The United States continues to spend significantly
more on health care than any country in the world. In 2005,
Americans spent 53 percent per capita more than residents
of the next highest country and 140 percent above those in
the median industrialized country, according to new
research from the Johns Hopkins
Bloomberg School of Public
Health. The study authors analyzed whether two possible
reasons — supply constraints and malpractice
litigation — could explain the difference in health
care costs. They found that neither factor accounted for a
large portion of the U.S. spending differential. The study
is featured in the July/August 2005 issue of the journal
"It is commonly believed that waiting lists in other
countries and malpractice litigation in the United States
are major reasons why the United States spends so much more
on health care than other countries. We found that they
only explain a small part of the difference," said Gerard
Anderson, lead author of the study and a professor in the
Department of Health Policy and Management.
The study authors reviewed health care spending data
on 30 countries from the Organization for Economic
Cooperation and Development for the year 2003. U.S.
citizens spent $5,267 per capita on health care. The
country with the next highest per capita expenditure,
Switzerland, spent $3,446 per capita. The median OECD
country spent $2,193 per capita.
One of the commonly cited reasons why Americans spend
more on health care than citizens of other countries is
that these other countries have waiting lists, especially
for elective surgery. The procedures with waiting lists,
however, represent only 3 percent of spending and therefore
cannot explain much of the cost differential. Another
perceived cause of higher health care costs in the United
States is that malpractice suits increase prices charged by
doctors and cause them to practice defensive medicine,
ordering extra tests or procedures to reduce their risk of
being sued. The researchers compared the number of
malpractice claims and awards in the United States, Canada,
Australia and the United Kingdom and found that while U.S.
citizens sue more often, actual settlements in the four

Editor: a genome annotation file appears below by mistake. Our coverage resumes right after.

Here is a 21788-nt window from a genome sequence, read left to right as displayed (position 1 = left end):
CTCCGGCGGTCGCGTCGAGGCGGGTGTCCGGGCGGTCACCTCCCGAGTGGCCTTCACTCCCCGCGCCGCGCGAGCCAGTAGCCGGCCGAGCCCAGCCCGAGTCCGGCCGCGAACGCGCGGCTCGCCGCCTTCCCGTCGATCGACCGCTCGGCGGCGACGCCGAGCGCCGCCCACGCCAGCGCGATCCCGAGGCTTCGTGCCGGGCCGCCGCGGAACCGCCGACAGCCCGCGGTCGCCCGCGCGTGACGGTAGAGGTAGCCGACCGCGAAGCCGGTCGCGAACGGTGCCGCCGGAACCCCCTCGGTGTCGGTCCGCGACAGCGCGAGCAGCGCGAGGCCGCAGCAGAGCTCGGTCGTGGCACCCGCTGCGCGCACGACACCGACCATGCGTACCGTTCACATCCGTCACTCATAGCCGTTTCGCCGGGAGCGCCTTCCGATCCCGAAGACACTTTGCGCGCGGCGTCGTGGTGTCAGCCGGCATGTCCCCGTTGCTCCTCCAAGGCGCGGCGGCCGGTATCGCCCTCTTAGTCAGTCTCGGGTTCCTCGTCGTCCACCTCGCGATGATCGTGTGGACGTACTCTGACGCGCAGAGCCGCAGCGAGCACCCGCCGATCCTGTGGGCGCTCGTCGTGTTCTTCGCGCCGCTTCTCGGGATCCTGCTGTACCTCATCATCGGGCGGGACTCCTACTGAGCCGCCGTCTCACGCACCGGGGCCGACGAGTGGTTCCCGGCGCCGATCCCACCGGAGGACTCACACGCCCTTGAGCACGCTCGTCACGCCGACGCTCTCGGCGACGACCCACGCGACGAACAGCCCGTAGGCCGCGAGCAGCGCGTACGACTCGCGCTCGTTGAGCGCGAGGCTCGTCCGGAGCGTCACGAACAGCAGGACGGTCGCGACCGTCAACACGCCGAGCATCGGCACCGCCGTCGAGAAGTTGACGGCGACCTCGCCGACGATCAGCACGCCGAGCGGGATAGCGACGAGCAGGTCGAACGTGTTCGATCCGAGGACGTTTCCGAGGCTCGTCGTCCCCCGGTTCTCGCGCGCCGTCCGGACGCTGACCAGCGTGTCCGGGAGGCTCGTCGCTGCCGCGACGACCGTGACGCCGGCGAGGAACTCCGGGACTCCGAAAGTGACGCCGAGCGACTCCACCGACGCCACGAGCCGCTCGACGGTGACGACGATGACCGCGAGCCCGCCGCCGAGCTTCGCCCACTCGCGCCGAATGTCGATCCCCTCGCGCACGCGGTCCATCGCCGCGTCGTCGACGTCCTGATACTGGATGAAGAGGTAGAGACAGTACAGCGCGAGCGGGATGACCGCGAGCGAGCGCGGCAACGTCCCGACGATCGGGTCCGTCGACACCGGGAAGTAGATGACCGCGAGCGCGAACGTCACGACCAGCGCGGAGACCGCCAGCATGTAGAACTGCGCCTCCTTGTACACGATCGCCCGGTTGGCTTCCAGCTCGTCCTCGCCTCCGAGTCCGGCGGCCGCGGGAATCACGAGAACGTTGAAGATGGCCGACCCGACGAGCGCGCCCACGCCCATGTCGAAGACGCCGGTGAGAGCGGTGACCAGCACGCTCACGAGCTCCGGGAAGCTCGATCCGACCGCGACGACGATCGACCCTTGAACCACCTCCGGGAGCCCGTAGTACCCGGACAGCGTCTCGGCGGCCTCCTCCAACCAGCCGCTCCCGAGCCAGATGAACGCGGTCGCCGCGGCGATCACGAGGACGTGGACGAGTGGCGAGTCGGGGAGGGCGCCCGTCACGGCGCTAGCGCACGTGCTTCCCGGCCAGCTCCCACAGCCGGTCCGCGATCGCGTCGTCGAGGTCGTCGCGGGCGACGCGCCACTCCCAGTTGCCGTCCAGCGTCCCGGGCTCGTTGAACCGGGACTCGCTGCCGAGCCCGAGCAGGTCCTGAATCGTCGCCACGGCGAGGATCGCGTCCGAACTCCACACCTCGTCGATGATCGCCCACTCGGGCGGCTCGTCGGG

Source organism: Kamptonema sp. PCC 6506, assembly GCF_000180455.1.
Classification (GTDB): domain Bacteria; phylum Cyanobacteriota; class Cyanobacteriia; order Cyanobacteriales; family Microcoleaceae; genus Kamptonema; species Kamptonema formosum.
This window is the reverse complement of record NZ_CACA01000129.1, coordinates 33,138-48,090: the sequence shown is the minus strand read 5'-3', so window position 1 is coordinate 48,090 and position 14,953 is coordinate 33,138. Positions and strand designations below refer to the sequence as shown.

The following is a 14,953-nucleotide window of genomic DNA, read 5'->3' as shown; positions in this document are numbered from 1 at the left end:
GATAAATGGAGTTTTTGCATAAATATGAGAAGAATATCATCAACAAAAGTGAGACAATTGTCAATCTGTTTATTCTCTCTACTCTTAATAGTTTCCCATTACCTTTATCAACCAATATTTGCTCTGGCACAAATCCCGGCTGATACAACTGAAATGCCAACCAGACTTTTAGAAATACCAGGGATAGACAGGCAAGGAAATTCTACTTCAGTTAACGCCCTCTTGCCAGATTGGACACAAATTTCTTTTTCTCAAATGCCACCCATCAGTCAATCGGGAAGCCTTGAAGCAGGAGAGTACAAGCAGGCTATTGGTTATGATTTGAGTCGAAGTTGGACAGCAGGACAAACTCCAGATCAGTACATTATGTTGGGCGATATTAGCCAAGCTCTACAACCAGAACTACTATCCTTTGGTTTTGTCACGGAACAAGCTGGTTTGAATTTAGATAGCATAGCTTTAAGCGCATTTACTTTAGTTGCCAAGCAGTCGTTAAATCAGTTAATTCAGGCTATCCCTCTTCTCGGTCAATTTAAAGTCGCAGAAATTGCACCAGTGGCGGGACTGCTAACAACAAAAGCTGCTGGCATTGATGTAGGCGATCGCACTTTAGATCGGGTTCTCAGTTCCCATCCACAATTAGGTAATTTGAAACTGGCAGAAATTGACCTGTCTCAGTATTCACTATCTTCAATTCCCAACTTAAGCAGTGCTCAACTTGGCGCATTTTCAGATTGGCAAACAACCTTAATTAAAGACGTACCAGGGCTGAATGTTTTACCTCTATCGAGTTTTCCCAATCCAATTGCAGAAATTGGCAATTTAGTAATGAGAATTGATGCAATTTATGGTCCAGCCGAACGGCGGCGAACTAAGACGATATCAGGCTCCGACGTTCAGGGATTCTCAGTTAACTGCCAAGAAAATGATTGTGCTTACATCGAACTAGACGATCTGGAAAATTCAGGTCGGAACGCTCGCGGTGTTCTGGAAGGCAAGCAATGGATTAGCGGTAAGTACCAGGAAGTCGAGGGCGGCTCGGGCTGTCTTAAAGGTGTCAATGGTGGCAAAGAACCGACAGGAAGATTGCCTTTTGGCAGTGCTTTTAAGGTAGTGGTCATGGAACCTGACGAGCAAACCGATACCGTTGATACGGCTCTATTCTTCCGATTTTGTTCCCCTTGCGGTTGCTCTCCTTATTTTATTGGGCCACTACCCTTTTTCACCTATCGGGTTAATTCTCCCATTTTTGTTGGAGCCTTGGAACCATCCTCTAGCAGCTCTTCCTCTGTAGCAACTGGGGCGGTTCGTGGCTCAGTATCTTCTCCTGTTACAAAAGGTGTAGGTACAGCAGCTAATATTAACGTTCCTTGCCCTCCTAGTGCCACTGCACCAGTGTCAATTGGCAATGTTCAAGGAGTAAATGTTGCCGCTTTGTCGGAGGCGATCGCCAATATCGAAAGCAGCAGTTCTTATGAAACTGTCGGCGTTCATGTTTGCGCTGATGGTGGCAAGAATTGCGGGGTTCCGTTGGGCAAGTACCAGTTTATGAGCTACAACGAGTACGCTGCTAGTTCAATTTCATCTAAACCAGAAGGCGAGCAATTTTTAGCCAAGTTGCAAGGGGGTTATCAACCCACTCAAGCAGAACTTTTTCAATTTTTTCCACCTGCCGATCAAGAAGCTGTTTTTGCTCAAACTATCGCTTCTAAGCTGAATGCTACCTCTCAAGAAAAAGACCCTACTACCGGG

countries were comparable.
According to the study authors, defensive medicine
probably contributes more to higher health spending than
malpractice premiums, but determining which tests and
second opinions should be defined as defensive medicine is
less clear. The highest estimate for costs of defensive
medicine in the United States is only 9 percent, and many
experts believe this number is too high.
"We can't blame the United States' higher health care
costs on limiting procedures in other countries or the
elevated number of lawsuits filed in the United States,"
said Peter S. Hussey, co-author of the study and a recent
graduate of the Department of Health Policy and
"As in previous years, it comes back to the fact that
we are paying much higher prices for health care goods and
services in the United States. Paying more is OK if our
outcomes were better than other countries'. But we are
paying more for comparable outcomes," said Anderson, who is
also the director of the Johns Hopkins Center for Hospital
Finance and Management.
In 2004, Anderson and Hussey also co-authored, along
with Uwe E. Reinhardt of Princeton University, a similar
comparison for Health Affairs. It was the most viewed study
in the journal's end-of-year review.
"Health Spending in the United States and the Rest of
the Industrialized World" was supported by a grant from the
Commonwealth Fund. Additional authors were Bianca K.
Frogner and Hugh R. Waters, both of Johns Hopkins.